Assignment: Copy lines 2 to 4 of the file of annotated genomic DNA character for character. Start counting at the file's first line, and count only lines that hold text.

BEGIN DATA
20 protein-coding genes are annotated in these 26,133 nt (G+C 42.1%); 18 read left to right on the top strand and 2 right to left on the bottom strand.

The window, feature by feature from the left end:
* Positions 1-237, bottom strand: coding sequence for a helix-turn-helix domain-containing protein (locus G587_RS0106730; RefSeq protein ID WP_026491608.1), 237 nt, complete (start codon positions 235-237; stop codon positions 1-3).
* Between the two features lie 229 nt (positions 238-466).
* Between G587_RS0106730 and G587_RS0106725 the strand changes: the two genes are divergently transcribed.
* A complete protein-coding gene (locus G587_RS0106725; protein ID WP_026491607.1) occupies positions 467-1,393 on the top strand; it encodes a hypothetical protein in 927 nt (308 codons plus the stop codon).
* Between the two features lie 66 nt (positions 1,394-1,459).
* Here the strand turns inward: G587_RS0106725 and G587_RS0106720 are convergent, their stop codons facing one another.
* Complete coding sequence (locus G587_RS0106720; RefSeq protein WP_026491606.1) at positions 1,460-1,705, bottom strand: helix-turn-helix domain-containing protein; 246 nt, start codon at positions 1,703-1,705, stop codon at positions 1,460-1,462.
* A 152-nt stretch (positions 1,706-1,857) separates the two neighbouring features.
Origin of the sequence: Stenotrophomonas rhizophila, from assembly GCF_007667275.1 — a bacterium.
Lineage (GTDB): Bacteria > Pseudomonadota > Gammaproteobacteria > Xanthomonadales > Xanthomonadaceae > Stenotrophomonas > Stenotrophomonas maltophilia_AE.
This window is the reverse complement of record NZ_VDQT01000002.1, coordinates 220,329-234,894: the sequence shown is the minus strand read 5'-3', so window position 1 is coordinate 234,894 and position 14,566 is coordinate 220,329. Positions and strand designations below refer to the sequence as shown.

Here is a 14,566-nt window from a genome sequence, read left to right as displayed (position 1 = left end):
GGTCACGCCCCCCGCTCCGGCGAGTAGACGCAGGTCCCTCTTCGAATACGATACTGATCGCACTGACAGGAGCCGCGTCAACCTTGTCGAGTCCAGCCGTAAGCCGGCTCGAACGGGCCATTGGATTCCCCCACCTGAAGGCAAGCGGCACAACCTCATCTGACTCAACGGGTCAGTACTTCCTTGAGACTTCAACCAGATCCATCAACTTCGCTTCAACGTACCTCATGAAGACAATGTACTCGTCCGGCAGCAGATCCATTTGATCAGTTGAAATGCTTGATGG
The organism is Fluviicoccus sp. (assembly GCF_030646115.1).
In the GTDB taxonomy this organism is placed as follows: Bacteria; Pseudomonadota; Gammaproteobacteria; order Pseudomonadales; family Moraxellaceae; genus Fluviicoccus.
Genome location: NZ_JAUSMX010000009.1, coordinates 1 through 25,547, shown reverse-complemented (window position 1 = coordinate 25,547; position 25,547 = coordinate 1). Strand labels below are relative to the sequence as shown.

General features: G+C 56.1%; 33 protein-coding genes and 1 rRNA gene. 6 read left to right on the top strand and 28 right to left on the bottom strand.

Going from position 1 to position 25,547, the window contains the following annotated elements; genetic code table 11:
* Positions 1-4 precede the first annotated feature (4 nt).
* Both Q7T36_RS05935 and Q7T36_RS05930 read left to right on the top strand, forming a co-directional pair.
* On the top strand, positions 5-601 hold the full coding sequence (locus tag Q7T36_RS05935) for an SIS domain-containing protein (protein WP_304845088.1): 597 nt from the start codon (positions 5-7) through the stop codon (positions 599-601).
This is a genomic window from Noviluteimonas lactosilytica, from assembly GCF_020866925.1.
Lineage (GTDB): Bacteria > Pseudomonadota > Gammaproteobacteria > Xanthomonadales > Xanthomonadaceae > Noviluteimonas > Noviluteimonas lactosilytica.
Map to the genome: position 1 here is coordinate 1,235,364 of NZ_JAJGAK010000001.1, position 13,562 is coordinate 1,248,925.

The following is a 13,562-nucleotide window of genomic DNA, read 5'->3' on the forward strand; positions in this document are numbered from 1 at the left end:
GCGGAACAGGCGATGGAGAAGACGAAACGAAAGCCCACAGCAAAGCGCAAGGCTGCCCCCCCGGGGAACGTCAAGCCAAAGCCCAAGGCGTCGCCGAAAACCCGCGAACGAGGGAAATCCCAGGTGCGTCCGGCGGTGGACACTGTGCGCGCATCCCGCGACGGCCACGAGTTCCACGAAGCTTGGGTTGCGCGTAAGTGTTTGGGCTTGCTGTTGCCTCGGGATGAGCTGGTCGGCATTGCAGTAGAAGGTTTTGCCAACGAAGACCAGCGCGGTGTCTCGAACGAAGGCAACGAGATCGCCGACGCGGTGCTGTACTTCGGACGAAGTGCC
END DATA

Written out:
The window, feature by feature from the left end:
* Positions 1-237, bottom strand: coding sequence for a helix-turn-helix domain-containing protein (locus G587_RS0106730; RefSeq protein ID WP_026491608.1), 237 nt, complete (start codon positions 235-237; stop codon positions 1-3).
* Between the two features lie 229 nt (positions 238-466).